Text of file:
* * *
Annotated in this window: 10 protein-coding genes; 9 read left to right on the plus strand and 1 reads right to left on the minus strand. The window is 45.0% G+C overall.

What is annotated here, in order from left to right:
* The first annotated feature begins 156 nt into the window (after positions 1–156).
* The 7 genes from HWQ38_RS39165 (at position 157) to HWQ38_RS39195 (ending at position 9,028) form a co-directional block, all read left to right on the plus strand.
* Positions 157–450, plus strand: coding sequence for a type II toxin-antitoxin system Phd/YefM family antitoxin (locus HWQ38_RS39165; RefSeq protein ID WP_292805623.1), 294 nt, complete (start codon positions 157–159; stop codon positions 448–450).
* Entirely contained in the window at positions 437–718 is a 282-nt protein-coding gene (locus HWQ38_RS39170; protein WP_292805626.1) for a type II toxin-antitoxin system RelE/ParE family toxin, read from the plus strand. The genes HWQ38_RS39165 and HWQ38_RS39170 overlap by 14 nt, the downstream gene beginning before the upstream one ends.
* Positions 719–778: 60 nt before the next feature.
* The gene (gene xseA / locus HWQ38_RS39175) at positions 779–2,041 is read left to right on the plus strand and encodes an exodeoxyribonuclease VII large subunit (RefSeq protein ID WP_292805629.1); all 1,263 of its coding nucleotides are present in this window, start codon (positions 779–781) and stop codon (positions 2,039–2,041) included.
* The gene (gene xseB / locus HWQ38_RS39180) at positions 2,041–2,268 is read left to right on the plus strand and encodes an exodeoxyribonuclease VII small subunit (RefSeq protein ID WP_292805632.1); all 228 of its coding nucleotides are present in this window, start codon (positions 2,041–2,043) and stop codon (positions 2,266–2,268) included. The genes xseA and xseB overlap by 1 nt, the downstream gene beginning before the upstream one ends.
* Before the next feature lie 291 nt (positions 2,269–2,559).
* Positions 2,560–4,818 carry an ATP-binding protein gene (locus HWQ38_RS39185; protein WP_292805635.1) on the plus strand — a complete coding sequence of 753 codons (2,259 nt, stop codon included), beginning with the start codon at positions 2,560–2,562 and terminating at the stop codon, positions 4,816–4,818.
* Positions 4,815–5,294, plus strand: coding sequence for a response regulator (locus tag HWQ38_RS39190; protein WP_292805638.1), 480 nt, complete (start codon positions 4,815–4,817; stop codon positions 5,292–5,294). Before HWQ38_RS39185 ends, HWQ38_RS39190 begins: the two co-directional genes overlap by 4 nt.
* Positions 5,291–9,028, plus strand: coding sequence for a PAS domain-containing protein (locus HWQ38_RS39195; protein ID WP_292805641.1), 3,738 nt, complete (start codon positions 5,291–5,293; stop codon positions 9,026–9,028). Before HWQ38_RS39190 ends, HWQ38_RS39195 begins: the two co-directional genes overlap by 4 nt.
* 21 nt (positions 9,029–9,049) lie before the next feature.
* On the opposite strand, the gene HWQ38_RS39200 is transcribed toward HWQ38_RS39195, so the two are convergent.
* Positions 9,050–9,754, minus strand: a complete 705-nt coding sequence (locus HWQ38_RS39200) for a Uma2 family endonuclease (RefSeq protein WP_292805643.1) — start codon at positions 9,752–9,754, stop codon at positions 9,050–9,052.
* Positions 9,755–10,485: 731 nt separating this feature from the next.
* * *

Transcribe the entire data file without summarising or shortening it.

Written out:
Annotated in this window: 10 protein-coding genes; 9 read left to right on the plus strand and 1 reads right to left on the minus strand. The window is 45.0% G+C overall.

What is annotated here, in order from left to right:
* The first annotated feature begins 156 nt into the window (after positions 1–156).
* The 7 genes from HWQ38_RS39165 (at position 157) to HWQ38_RS39195 (ending at position 9,028) form a co-directional block, all read left to right on the plus strand.
* Positions 157–450, plus strand: coding sequence for a type II toxin-antitoxin system Phd/YefM family antitoxin (locus HWQ38_RS39165; RefSeq protein ID WP_292805623.1), 294 nt, complete (start codon positions 157–159; stop codon positions 448–450).
* Entirely contained in the window at positions 437–718 is a 282-nt protein-coding gene (locus HWQ38_RS39170; protein WP_292805626.1) for a type II toxin-antitoxin system RelE/ParE family toxin, read from the plus strand. The genes HWQ38_RS39165 and HWQ38_RS39170 overlap by 14 nt, the downstream gene beginning before the upstream one ends.
* Positions 719–778: 60 nt before the next feature.
* The gene (gene xseA / locus HWQ38_RS39175) at positions 779–2,041 is read left to right on the plus strand and encodes an exodeoxyribonuclease VII large subunit (RefSeq protein ID WP_292805629.1); all 1,263 of its coding nucleotides are present in this window, start codon (positions 779–781) and stop codon (positions 2,039–2,041) included.
* The gene (gene xseB / locus HWQ38_RS39180) at positions 2,041–2,268 is read left to right on the plus strand and encodes an exodeoxyribonuclease VII small subunit (RefSeq protein ID WP_292805632.1); all 228 of its coding nucleotides are present in this window, start codon (positions 2,041–2,043) and stop codon (positions 2,266–2,268) included. The genes xseA and xseB overlap by 1 nt, the downstream gene beginning before the upstream one ends.
* Before the next feature lie 291 nt (positions 2,269–2,559).
* Positions 2,560–4,818 carry an ATP-binding protein gene (locus HWQ38_RS39185; protein WP_292805635.1) on the plus strand — a complete coding sequence of 753 codons (2,259 nt, stop codon included), beginning with the start codon at positions 2,560–2,562 and terminating at the stop codon, positions 4,816–4,818.
* Positions 4,815–5,294, plus strand: coding sequence for a response regulator (locus tag HWQ38_RS39190; protein WP_292805638.1), 480 nt, complete (start codon positions 4,815–4,817; stop codon positions 5,292–5,294). Before HWQ38_RS39185 ends, HWQ38_RS39190 begins: the two co-directional genes overlap by 4 nt.
* Positions 5,291–9,028, plus strand: coding sequence for a PAS domain-containing protein (locus HWQ38_RS39195; protein ID WP_292805641.1), 3,738 nt, complete (start codon positions 5,291–5,293; stop codon positions 9,026–9,028). Before HWQ38_RS39190 ends, HWQ38_RS39195 begins: the two co-directional genes overlap by 4 nt.
* 21 nt (positions 9,029–9,049) lie before the next feature.
* On the opposite strand, the gene HWQ38_RS39200 is transcribed toward HWQ38_RS39195, so the two are convergent.
* Positions 9,050–9,754, minus strand: a complete 705-nt coding sequence (locus HWQ38_RS39200) for a Uma2 family endonuclease (RefSeq protein WP_292805643.1) — start codon at positions 9,752–9,754, stop codon at positions 9,050–9,052.
* Positions 9,755–10,485: 731 nt separating this feature from the next.